By Morgan Drayton
The writer is policy and engagement manager for Common Cause Maryland.
Marylanders broke voter turnout records in 2020. Even in the middle of a pandemic, it was “government by the people” like we have not seen in decades, with people from all walks of life joining together to decide who would represent us.
Election judges were essential to making sure we could all exercise our freedom to vote in 2020 — and they will be needed again for the elections this year. In the typical election year, election judges remain largely in the background of the election process. They are ordinary citizens who do the important work of assisting voters through the process of voting while ensuring that our election are free, secure, and fair.
But in 2020, our election officials were brought into the public eye in an unprecedented way. In a year where Marylanders overwhelmingly made the choice to vote by mail, thousands of our neighbors answered the call to serve as an election official for the first time to help deal with the influx. They are the primary contact local boards of election have with the general public during voting hours and are responsible for the administration of voting procedures at each early voting location and precinct, ensuring a fair and accessible election for all eligible voters who come out to the polls. Without the participation of these trained volunteers, it would be impossible to conduct our elections.
And their participation is especially critical this election season as nearly every government office in Maryland, including the governor’s office, will be on the ticket this cycle. It will also be another unique year due to the Court of Appeals of Maryland’s recent determination that the state’s primary election date should be moved to July 19, which has far-reaching effects not just for the candidates running for office, but for anyone who plans to exercise their voting rights this election season.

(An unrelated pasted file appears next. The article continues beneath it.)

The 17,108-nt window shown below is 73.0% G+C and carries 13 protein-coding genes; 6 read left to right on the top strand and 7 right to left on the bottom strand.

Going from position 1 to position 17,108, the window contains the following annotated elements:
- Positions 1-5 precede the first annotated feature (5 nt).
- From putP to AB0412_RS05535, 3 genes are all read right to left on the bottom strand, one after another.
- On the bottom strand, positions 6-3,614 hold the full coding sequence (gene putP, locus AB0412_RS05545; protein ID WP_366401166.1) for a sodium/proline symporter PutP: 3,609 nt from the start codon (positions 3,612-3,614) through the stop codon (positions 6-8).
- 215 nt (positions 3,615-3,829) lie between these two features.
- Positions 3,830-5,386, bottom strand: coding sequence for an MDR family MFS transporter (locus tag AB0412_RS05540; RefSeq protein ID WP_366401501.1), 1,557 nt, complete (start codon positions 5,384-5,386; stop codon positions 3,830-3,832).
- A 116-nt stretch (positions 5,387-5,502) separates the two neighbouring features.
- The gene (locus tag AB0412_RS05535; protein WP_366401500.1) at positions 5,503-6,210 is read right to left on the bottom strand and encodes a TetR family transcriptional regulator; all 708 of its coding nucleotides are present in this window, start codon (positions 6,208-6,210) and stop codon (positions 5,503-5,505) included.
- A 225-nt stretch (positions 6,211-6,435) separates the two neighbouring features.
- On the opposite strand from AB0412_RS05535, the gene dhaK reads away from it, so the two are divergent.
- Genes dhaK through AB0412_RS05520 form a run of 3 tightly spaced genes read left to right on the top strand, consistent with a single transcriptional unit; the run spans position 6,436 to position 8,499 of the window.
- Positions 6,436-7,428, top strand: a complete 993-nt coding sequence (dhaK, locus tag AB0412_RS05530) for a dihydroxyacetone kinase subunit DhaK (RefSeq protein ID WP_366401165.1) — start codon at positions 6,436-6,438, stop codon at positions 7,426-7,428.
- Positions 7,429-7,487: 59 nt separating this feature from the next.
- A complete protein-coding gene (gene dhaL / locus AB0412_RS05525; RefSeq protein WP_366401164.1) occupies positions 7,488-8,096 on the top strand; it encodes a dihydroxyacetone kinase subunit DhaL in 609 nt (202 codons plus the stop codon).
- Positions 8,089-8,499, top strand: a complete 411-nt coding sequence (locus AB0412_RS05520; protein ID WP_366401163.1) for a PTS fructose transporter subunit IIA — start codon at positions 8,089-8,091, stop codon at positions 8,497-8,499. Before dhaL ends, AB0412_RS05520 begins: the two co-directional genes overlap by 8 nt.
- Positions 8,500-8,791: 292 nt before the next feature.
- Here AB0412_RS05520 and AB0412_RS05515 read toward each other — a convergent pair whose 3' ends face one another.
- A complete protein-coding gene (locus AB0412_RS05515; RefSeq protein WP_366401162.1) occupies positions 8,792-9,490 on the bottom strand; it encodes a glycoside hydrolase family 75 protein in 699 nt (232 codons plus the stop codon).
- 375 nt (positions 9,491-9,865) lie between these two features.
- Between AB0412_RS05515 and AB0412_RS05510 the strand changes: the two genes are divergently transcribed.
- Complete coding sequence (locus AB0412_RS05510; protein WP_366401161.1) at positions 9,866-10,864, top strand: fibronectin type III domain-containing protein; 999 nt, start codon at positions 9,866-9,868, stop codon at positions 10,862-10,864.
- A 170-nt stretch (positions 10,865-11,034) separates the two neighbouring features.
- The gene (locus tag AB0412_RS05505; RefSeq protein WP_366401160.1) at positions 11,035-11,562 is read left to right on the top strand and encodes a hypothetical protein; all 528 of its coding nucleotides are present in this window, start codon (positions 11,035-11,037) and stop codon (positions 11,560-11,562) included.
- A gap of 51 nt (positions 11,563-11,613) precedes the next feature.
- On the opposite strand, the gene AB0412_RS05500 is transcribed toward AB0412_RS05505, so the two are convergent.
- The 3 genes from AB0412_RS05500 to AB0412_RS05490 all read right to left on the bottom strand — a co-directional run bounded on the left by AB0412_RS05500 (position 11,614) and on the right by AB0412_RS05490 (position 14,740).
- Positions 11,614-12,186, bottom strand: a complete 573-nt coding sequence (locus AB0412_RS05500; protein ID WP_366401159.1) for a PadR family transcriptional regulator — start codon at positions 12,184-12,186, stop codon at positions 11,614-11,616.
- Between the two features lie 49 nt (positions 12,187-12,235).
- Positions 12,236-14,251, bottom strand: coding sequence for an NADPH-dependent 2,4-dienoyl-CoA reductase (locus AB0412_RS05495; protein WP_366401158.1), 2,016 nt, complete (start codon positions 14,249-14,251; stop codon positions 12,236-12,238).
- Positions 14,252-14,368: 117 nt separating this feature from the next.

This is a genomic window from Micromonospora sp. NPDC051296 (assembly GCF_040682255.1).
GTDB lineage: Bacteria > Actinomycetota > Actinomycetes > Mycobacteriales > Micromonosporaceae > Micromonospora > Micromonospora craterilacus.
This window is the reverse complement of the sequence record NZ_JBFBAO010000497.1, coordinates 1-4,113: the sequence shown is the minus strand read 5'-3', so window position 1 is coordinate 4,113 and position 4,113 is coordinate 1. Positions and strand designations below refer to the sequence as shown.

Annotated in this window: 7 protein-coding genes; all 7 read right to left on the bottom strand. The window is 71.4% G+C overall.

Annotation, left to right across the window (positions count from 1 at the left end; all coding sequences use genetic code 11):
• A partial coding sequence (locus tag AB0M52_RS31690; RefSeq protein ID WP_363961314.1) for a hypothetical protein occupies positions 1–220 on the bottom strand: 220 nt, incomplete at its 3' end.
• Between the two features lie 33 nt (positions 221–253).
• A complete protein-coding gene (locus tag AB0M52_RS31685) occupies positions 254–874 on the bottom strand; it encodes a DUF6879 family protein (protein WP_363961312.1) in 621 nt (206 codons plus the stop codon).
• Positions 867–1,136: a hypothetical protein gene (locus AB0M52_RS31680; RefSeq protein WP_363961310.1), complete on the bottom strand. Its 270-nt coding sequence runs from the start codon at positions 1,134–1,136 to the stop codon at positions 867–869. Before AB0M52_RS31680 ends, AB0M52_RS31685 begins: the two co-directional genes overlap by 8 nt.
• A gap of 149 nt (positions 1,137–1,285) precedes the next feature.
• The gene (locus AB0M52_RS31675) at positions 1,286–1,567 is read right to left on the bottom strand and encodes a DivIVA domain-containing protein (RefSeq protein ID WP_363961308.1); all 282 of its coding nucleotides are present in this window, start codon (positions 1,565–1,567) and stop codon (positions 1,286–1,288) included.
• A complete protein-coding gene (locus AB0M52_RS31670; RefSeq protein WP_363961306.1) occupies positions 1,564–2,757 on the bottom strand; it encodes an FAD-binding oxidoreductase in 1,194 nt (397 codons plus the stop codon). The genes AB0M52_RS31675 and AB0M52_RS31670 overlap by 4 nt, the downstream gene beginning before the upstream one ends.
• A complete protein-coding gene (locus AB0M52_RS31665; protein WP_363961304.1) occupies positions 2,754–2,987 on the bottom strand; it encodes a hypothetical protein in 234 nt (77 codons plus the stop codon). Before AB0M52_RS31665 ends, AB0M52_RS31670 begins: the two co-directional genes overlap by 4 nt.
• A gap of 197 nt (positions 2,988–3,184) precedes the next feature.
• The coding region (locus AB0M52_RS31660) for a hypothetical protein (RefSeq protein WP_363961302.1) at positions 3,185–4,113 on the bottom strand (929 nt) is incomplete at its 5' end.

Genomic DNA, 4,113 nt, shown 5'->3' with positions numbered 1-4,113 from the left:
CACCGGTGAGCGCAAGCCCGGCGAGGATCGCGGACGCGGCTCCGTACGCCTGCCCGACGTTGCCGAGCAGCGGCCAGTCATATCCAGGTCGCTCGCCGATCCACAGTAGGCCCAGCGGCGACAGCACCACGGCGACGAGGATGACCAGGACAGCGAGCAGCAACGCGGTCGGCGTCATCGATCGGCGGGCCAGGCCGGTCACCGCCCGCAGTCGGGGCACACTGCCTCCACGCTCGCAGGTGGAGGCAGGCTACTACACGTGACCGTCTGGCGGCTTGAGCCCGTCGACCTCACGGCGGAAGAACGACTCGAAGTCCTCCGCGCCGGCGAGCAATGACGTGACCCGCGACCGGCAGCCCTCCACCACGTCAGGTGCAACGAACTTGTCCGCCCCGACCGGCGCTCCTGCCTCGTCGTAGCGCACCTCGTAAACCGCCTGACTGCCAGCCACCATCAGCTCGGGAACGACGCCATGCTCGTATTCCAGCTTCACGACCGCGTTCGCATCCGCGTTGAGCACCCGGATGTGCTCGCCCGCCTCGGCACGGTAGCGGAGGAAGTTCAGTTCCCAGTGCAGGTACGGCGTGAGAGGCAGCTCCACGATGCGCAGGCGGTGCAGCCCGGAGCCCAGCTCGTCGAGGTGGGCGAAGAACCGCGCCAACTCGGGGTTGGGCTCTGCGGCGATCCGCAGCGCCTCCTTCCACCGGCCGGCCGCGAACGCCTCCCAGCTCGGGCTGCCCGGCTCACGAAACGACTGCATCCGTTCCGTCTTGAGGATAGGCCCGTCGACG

The change in date is largely due to legal challenges over congressional districts drawn by the general assembly — a reminder that our redistricting system desperately needs to be reformed, so that the people of Maryland are the ones drawing the map and we can avoid issues like this in the future. The delay has led to questions of whether local election boards will be able to adequately staff polling locations on Primary Election Day, at a time when many voters and would-be election officials are away on vacation.
In previous elections we have had trouble recruiting and retaining enough trained election judges to adequately staff every polling location across the state. This can have far-reaching consequences, ranging from late poll openings (potentially reducing the amount of time people in the community have to vote) to elderly and disabled voters not receiving needed assistance or not being made aware of the support available to them at the polling place.
Your choice to step up and volunteer as an election judge today could make the difference between whether or not a person is able to vote in upcoming elections.
With the 2022 primary election right around the corner, it is critical that more Marylanders apply to serve as election judges. This is a paid position, with no previous experience necessary as training will be provided to successful applicants. People as young as 16 who are registered to vote in the state are eligible to serve and will get to learn firsthand how our elections are administered — an invaluable experience in an era when the security of our elections has been called into question. Individuals who are bilingual and willing to assist other members of the community are especially encouraged to apply.
Election judges are the heroes of election season, and this is your chance to serve our community and be an active participant in our democracy. If you are able to serve as an Election Judge this election cycle, please consider applying at vote.md.gov/JUDGEAPPLY